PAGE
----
March 8, 2022
Historic UN agreement to fight plastic pollution
Flow of plastics into the ocean ‘will double by 2040’
One of the researchers on a historic UN resolution to start negotiations for a legally binding agreement to end plastic pollution has expressed optimism about progress.
Dr Karen Raubenheimer was instrumental in drafting the resolution, which was passed by 173 countries last week, following a meeting of the United Nations Environment Assembly (UNEA) in Nairobi.
“I think it’s incredible. It’s timely and there’s been an amazing momentum over a short period of time,” Dr Raubenheimer said.
“The US under President Joe Biden is a strong supporter, which wasn’t the case before.
“The research is there and there is public and even industry support. That support has given policy makers the confidence to go ahead with this.
“There’s a lot of plastic pollution in the environment and it’s affecting biodiversity and probably affecting our health.
“The plastics value chain is global, which is why we need a global agreement.”
Ministers and representatives from 173 countries formally adopted a resolution on March 2 to start negotiations for a legally binding agreement to end plastic pollution.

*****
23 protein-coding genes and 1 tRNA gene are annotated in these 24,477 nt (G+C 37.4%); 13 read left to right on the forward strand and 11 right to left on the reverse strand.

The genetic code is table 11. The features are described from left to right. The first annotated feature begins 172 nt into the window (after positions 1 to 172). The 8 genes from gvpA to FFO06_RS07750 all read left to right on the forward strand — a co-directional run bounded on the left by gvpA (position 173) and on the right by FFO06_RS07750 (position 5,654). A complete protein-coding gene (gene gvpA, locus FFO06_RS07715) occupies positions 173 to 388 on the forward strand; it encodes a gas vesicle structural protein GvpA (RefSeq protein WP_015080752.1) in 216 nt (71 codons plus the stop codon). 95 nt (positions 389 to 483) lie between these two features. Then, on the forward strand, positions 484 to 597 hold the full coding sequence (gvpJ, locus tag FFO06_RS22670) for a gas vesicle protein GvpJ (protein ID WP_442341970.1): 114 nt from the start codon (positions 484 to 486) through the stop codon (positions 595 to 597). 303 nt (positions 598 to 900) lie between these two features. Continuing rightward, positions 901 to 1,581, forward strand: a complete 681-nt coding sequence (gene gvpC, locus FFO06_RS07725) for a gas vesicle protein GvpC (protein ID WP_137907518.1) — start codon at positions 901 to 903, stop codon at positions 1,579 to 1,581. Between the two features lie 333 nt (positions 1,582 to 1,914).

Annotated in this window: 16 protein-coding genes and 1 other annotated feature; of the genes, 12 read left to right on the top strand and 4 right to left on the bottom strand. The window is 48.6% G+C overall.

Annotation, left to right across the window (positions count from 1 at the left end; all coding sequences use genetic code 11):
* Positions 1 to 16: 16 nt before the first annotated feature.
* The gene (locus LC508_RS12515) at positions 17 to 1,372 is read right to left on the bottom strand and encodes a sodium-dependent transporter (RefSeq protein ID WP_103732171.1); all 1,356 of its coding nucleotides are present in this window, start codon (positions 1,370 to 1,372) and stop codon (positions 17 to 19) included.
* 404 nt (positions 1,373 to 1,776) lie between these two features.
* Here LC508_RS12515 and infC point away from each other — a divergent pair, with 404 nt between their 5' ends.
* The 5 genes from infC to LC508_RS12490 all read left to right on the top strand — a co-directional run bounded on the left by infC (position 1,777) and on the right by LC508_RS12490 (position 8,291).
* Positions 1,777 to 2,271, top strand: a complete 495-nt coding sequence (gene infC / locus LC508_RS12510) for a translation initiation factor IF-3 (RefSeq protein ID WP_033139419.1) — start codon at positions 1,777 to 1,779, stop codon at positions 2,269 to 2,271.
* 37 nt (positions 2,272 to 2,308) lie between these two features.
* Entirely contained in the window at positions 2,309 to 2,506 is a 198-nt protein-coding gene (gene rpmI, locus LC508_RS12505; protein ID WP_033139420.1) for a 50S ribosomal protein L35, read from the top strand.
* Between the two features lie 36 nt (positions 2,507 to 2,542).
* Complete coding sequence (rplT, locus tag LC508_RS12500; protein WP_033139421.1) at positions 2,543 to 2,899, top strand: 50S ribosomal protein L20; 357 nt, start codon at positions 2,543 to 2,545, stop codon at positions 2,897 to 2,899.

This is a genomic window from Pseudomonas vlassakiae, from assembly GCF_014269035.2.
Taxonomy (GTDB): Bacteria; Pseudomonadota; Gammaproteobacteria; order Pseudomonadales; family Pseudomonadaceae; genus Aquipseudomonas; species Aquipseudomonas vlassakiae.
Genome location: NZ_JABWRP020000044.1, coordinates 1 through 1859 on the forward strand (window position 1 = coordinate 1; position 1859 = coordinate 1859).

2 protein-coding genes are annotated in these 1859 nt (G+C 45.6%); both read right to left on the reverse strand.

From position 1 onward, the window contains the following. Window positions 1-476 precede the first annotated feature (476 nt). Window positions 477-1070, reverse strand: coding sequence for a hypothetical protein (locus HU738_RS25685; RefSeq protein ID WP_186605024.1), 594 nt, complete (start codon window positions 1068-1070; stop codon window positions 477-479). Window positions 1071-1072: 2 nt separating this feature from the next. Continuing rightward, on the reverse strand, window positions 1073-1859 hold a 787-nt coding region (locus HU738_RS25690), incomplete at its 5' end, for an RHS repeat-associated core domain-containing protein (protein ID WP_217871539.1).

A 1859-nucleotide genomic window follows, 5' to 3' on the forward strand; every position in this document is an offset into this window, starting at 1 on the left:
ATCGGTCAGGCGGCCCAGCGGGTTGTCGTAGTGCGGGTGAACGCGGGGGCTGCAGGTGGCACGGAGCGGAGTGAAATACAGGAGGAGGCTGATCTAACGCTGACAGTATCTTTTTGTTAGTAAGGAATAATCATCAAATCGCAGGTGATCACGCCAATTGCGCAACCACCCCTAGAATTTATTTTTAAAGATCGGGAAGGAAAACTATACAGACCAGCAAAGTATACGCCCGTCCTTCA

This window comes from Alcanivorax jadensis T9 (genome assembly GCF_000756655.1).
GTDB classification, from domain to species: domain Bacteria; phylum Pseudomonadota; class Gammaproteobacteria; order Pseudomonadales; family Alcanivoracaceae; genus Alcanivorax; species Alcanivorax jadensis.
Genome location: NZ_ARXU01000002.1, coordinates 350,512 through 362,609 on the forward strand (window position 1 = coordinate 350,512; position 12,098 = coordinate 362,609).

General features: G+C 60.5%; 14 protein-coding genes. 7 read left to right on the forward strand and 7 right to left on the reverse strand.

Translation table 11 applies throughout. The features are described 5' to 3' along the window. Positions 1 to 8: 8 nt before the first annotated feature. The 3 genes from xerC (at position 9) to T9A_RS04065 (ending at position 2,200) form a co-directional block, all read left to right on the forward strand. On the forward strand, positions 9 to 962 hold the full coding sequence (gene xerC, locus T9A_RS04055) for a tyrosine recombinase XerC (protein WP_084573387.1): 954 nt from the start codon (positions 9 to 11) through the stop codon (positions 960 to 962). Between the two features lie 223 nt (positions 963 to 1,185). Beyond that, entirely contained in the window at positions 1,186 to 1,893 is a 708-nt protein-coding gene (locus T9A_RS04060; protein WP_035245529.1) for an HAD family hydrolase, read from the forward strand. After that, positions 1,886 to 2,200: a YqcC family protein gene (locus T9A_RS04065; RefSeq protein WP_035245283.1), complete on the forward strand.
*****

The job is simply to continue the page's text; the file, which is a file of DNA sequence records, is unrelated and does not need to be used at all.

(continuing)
Dr Karen Raubenheimer was instrumental in drafting a historic UN resolution to start negotiations for a legally binding agreement to end plastic pollution. Picture: PAUL JONES
Dr Raubenheimer, a senior lecturer at the Australian National Centre for Ocean Resources and Security (ANCORS) at the University of Wollongong (UOW), worked on a number of studies that were considered in the formulation of the resolution and will now work on formulating the agreement due to be implemented by the end of 2024.
“The next step is obviously the design of such an agreement,” she said.
“What will the global goals and targets be, and on what indicators must countries report to track progress towards these targets?
“What scientific support is required, and what financial support will countries need to meet their obligations under the agreement?
“Actions already underway in many countries must also be considered, including providing flexibility in meeting obligations committed to under the agreement.”